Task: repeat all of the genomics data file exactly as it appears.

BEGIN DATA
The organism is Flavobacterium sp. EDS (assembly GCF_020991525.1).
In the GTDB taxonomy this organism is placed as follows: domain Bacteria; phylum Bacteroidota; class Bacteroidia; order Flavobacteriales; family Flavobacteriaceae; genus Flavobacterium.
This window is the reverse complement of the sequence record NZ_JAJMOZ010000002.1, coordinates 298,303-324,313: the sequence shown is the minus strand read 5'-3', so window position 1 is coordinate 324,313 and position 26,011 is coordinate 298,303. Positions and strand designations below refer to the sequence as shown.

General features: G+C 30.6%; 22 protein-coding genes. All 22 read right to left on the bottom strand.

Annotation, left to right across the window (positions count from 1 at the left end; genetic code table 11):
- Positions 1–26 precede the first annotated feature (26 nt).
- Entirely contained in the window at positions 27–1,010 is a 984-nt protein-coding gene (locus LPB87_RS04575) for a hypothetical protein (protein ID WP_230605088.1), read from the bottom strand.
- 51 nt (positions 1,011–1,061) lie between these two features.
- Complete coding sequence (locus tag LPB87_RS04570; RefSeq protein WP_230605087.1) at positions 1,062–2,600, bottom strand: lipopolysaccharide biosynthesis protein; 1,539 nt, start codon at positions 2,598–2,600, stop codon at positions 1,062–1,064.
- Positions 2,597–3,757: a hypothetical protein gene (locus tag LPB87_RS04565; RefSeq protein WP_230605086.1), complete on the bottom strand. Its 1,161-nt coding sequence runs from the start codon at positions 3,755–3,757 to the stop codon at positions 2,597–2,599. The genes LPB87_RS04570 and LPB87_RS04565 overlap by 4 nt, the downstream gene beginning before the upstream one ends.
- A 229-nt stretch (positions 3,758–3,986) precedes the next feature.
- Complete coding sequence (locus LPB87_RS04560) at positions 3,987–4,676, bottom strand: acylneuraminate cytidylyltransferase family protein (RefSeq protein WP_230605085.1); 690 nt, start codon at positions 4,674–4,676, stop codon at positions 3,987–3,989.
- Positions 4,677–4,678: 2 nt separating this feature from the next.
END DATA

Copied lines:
The organism is Flavobacterium sp. EDS (assembly GCF_020991525.1).
In the GTDB taxonomy this organism is placed as follows: domain Bacteria; phylum Bacteroidota; class Bacteroidia; order Flavobacteriales; family Flavobacteriaceae; genus Flavobacterium.
This window is the reverse complement of the sequence record NZ_JAJMOZ010000002.1, coordinates 298,303-324,313: the sequence shown is the minus strand read 5'-3', so window position 1 is coordinate 324,313 and position 26,011 is coordinate 298,303. Positions and strand designations below refer to the sequence as shown.

General features: G+C 30.6%; 22 protein-coding genes. All 22 read right to left on the bottom strand.

Annotation, left to right across the window (positions count from 1 at the left end; genetic code table 11):
- Positions 1–26 precede the first annotated feature (26 nt).
- Entirely contained in the window at positions 27–1,010 is a 984-nt protein-coding gene (locus LPB87_RS04575) for a hypothetical protein (protein ID WP_230605088.1), read from the bottom strand.
- 51 nt (positions 1,011–1,061) lie between these two features.
- Complete coding sequence (locus tag LPB87_RS04570; RefSeq protein WP_230605087.1) at positions 1,062–2,600, bottom strand: lipopolysaccharide biosynthesis protein; 1,539 nt, start codon at positions 2,598–2,600, stop codon at positions 1,062–1,064.
- Positions 2,597–3,757: a hypothetical protein gene (locus tag LPB87_RS04565; RefSeq protein WP_230605086.1), complete on the bottom strand. Its 1,161-nt coding sequence runs from the start codon at positions 3,755–3,757 to the stop codon at positions 2,597–2,599. The genes LPB87_RS04570 and LPB87_RS04565 overlap by 4 nt, the downstream gene beginning before the upstream one ends.
- A 229-nt stretch (positions 3,758–3,986) precedes the next feature.
- Complete coding sequence (locus LPB87_RS04560) at positions 3,987–4,676, bottom strand: acylneuraminate cytidylyltransferase family protein (RefSeq protein WP_230605085.1); 690 nt, start codon at positions 4,674–4,676, stop codon at positions 3,987–3,989.
- Positions 4,677–4,678: 2 nt separating this feature from the next.